The Pennsylvania Department of Labor and Industry’s proposal to amend Part XII, Chapter 231 of 34 Pa. Code was published in the Pennsylvania Bulletin on November 20, 2021. This proposed regulation updates and add various rules regarding tipped employees, and provides an important clarification on the method of calculating the “regular [hourly] rate” of salaried employees.
Defining “Tipped Employees”
An employer can pay a “tipped employee” as little as $2.83/hour, as long as that worker earns enough tips to bring them up to the minimum hourly wage of $7.25/hour. The employer is still obligated to pay minimum wage, but is allowed to count these tips that make up this difference as a “credit” toward fulfilling that obligation. Certain criteria must be met in order for an employer to take advantage of this “tip credit” and to pay an hourly rate that is below the regular minimum wage.
First, to qualify as a “tipped employee” under the proposed regulation, a worker must make more than $135/month in tips. This update to the monthly-threshold will be the first in 44 years, when it was set to $30/month.
Second, a worker must also spend at least 80% of their workweek performing “tipped” duties (known as the “80/20 rule”). According to the Department, this “proposed regulation will ensure that employees who receive the lower tipped minimum wage are actually performing duties that generate tips.”
There is currently no Pennsylvania regulation addressing the amount of time a tipped employee can spend on non-tipped duties while still being paid the tipped minimum wage, but USDOL has long enforced the “80/20 rule.” This rule was initially outlined in a 1988 WHD Field Operations Handbook, and in October 2021, USDOL published a final rule that would make the “80/20” standard a federal regulation for the first time.
The PMWA already allows “tip pools,” but the proposed regulation would clarify who may participate: employees who spend 80% of their workweek performing “tipped” duties.
The proposed regulation would also explicitly exclude employees with ownership or partnership interest in the business, and those who meet any part of the executive employee duties test of the FLSA regulations. Finally, this regulation would also require the employer to notify employees of the tip pool, and to keep records of the name and position of each employee participating, as well as the amount distributed to them.
Credit Card Deductions
As with any credit card transaction, tips charged to credit cards incur a fee to the business. Currently, there are no Pennsylvania or federal regulations addressing whether an employer may deduct the percentage applicable to these fees from tips charged to a credit card, and this proposed regulation would prohibit that practice. This proposal would allow tipped employees to keep all the tips intended for them, and keep the “operational costs” of running a business the responsibility of the employer. It is worth noting that Philadelphia already banned this practice in 2011.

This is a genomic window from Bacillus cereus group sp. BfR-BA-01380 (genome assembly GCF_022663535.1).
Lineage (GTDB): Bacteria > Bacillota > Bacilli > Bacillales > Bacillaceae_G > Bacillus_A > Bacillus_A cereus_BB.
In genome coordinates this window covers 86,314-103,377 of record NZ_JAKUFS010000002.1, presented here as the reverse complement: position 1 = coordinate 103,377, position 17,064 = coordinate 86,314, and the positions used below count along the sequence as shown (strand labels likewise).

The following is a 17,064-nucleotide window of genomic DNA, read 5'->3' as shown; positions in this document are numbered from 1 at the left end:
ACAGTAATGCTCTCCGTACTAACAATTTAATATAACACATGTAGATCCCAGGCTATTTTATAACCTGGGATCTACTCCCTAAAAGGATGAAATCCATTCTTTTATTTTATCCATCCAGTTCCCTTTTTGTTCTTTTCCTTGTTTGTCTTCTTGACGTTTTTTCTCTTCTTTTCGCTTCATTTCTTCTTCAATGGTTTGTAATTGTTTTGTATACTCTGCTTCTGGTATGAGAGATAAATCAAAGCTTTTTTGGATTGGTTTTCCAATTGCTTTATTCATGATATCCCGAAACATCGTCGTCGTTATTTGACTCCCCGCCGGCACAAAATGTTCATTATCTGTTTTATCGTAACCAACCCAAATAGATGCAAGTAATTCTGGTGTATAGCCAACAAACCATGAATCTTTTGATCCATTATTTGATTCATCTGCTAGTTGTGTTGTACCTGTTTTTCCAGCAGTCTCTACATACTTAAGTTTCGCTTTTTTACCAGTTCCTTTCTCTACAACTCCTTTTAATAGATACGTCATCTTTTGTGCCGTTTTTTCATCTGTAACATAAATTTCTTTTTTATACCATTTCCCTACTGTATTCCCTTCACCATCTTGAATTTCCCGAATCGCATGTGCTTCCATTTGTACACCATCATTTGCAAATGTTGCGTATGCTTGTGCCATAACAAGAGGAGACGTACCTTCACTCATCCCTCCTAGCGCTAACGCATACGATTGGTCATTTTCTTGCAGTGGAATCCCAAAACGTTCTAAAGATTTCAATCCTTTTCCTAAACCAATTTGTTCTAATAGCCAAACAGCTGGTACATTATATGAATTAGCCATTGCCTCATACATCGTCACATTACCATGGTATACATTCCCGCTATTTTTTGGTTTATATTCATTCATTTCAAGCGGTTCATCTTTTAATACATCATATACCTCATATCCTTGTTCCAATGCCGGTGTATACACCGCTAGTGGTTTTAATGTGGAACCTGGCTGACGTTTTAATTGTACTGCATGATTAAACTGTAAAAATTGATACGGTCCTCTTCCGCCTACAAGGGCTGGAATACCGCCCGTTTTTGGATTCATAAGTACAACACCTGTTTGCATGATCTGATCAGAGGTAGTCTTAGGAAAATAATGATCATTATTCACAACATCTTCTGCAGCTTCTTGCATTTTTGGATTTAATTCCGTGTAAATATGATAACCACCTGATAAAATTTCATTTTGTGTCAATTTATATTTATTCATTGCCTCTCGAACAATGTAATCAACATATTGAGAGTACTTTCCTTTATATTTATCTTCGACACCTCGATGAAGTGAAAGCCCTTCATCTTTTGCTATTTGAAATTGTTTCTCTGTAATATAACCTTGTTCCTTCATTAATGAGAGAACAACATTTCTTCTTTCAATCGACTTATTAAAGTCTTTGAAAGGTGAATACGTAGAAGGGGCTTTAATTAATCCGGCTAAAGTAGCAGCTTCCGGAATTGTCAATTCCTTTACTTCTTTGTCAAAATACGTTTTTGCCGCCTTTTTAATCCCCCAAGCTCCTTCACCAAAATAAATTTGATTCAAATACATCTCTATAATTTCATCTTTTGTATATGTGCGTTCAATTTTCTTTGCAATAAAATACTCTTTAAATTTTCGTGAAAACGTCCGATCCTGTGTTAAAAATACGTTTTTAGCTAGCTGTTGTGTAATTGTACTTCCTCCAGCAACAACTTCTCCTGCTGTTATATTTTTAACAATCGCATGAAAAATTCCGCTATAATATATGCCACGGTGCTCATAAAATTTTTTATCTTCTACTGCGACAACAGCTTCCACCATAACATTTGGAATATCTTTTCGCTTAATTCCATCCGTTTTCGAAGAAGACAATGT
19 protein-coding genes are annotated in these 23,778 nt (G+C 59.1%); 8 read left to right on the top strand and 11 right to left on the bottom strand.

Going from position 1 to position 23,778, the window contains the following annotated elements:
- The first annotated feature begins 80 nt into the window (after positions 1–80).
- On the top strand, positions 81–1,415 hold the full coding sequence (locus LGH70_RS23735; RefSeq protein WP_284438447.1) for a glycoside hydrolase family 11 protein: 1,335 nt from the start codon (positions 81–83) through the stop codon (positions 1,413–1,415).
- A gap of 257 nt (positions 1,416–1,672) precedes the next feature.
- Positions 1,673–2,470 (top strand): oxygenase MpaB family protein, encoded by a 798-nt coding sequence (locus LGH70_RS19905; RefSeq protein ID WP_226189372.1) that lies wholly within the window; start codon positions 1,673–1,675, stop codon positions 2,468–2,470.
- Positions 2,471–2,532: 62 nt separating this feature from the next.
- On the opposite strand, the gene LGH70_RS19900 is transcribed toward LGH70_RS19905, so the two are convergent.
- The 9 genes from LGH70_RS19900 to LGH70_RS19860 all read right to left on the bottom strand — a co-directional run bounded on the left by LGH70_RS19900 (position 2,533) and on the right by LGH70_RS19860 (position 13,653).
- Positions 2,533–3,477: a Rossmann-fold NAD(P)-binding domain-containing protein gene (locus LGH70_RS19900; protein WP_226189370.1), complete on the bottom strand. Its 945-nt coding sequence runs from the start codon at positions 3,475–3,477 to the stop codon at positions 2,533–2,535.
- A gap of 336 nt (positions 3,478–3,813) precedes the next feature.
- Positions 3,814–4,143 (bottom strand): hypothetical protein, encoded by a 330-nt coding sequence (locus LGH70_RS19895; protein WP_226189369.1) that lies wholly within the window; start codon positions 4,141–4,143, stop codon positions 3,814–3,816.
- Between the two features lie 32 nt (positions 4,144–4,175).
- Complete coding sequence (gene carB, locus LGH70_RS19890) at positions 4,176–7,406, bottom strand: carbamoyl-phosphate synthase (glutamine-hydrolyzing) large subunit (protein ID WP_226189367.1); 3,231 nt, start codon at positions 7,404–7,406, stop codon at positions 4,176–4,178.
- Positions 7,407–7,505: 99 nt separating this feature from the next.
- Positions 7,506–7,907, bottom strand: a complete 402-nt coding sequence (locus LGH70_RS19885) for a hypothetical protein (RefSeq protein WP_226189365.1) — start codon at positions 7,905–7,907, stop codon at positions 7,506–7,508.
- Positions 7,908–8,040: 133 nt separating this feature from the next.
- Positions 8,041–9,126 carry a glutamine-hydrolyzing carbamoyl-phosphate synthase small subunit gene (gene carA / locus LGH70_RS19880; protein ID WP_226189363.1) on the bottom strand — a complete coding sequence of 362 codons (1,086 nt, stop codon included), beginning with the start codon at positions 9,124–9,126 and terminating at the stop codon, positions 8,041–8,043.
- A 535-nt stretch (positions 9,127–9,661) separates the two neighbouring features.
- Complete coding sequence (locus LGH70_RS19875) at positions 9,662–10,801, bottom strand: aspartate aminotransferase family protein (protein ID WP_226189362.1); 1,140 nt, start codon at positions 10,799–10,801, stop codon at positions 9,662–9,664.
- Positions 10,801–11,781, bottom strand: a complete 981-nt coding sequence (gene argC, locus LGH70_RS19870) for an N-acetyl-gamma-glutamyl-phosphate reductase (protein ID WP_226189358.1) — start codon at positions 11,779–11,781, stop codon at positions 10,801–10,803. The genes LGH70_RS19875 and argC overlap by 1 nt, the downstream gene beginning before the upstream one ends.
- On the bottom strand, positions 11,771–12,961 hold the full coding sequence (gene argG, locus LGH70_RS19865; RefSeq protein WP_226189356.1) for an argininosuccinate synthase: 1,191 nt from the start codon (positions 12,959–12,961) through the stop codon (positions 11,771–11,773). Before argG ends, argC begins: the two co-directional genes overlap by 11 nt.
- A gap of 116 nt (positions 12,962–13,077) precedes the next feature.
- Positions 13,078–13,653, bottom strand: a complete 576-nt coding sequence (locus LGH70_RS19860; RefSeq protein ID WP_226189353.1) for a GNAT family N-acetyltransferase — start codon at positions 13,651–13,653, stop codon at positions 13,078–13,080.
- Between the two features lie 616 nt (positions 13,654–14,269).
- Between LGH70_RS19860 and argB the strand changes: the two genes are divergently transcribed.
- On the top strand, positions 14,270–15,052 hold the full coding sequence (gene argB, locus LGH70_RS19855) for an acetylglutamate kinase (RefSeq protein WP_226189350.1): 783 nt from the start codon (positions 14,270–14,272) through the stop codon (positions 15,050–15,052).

Under the proposed regulation, an employer would be required to clearly identify that service charges (for example, fees for banquets or special functions) are not tips. This is not currently addressed in Pennsylvania or federal regulations, but is more stringent than federal sub regulatory guidance (which states in a fact sheet that service charges cannot be distributed to employees as tips, but can be used by an employer to satisfy their minimum wage and overtime obligations under the FLSA).
Calculating the Regular Rate for Salaried Employees
The final part of this proposed regulation would clarify that to calculate the base “regular [hourly] rate” for salaried employees who are not exempt from the overtime requirements, employers must divide the employee’s weekly earnings by 40 (as opposed to dividing by all hours worked, as is permissible under federal law). The regulations do not currently address this, and will have a big impact on salaried employees who are owed an overtime premium. Consider a salaried employee making $865/week and working 50 hours/week. The proposed regulation clarifies that this employee’s hourly rate is $21.63 ($865 divided by 40 hours), instead of $17.30 ($865 divided by 50 hours). And as was already held by our Supreme Court in Chevalier v. General Nutrition Ctrs., Inc., 220 A.3d. 1038 (Pa. 2019), Pennsylvania law mandates these overtime hours be compensated at 1.5 times the regular rate. So, our salaried worker would be owed $32.44 for each hour worked over 40 in a week ($21.63 multiplied by 1.5). Under federal law, which allows overtime hours to be compensated at .5 times the regular hourly rate, that same worker would be owed only $8.65/hour for those same overtime hours worked ($17.30 multiplied by .5).
Read the proposed regulation with IRRC* comments here.
The public are invited to submit comments, due by December 20, 2021, to Bryan M. Smolock, Director, Department of Labor and Industry, Bureau of Labor Law Compliance, 651 Boas Street, Harrisburg, PA 17121 or by e-mail to email@example.com.
*The Independent Regulatory Review Commission (IRRC) was created by the Regulatory Review Act, passed in 1982, to review Commonwealth agency regulations. Among other things, the IRRC assesses statutory authority for enacting the regulation, and the regulation’s anticipated economic impacts.